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Philippine Civil Society Position on the Energy Legacy and Energy Policy Update of the Asian Development Bank

We, the undersigned civil society and faith-based organizations, advocates, and communities in the Philippines, issue this statement as a challenge to the Asian Development Bank (ADB) to adopt ambitious policies that hold itself accountable for its dirty energy legacy. ADB must commit to the promotion of clean, just, and fossil-free power for all, and drive its member countries like the Philippines towards a sustainably powered future aligned to the 1.5°C ambition of the Paris Agreement.

We expect ADB to finally publish the draft of its newest energy policy soon, timed around its Annual Meeting of the Board of Governors on May 3-5. This comes after a long process of evaluation and deliberation which we from civic movements in the Philippines actively engaged in. The update will determine whether ADB will leave the door open for financing for coal and other fossil fuel projects, or finally turn its back from such. With this, we challenge ADB to set the standard for climate action before it is too late, and rectify the enormous faults in its past financing decisions that put the collective future of Filipinos and the environment in peril.

We call attention to the fact that ADB has not truly walked its “clean energy” talk. Its professed ambition to become the climate leader among development finance institutions is contradicted by its own carbon-intensive energy portfolio. Under its 2009 Energy Policy, ADB had been financing high-carbon development projects and strategies. A review of its lending portfolio in the last ten years revealed that the energy sector is its top recipient of committed resources, with approximately USD 68,114 million, and third in terms of number of funded projects. While only 19 percent of its list of energy generation projects are fossil fuels, these actually comprise 50% of the total installed capacity that the Bank helped fund.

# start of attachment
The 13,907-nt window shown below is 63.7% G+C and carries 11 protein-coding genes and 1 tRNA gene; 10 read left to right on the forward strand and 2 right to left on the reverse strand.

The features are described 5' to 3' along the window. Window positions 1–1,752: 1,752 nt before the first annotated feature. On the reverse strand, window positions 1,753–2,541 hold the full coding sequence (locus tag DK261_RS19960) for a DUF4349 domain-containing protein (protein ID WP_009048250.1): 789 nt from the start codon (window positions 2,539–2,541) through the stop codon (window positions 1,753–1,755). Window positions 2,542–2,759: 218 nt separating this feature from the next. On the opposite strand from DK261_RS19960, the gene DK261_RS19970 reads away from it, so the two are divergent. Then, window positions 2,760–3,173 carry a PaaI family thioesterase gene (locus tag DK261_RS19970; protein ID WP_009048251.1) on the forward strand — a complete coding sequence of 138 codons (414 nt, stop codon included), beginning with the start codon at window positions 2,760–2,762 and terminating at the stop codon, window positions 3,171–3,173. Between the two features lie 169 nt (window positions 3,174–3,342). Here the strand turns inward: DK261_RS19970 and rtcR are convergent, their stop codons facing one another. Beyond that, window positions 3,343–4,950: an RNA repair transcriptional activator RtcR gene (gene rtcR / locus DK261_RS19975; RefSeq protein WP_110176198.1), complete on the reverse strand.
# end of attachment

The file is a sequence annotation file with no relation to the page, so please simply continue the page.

Thus, without a strict criteria for clean energy and a firm exclusion for financing of coal projects, the Bank’s decade-old policy has enabled ADB to make dirty commitments, providing a crutch for the next generation of advanced coal plants and undermining the Paris 1.5°C goals. ADB’s clean energy agenda, then, is no more than a grave oxymoron.

In the Philippines, ADB played a major role in turning the energy sector into an arena played by the proponents of dirty energy sources. Through its financial services, the Bank helped give rise to some of the oldest and dirtiest coal-fired power plants in the country that have since negatively affected the health of residents in host and nearby communities, as well as their livelihoods that depend on the well-being of the environment, such as fishing and agriculture. These include coal facilities in Pagbilao in Quezon, Masinloc in Zambales, and Naga in Cebu. In fact, an analysis of coal ash samples from the 200 MW coal plant in Naga, which was funded by ADB and began operating in 2011, found amounts of arsenic, cadmium and mercury that exceed limits deemed allowable by global standards, thereby explaining the health concerns experienced by communities in the area. By funding these coal projects, ADB is also responsible for coal-dependent Philippines’ status as having among the highest costs of electricity in the world – being number one in the Southeast Asian region and top 2 in Asia.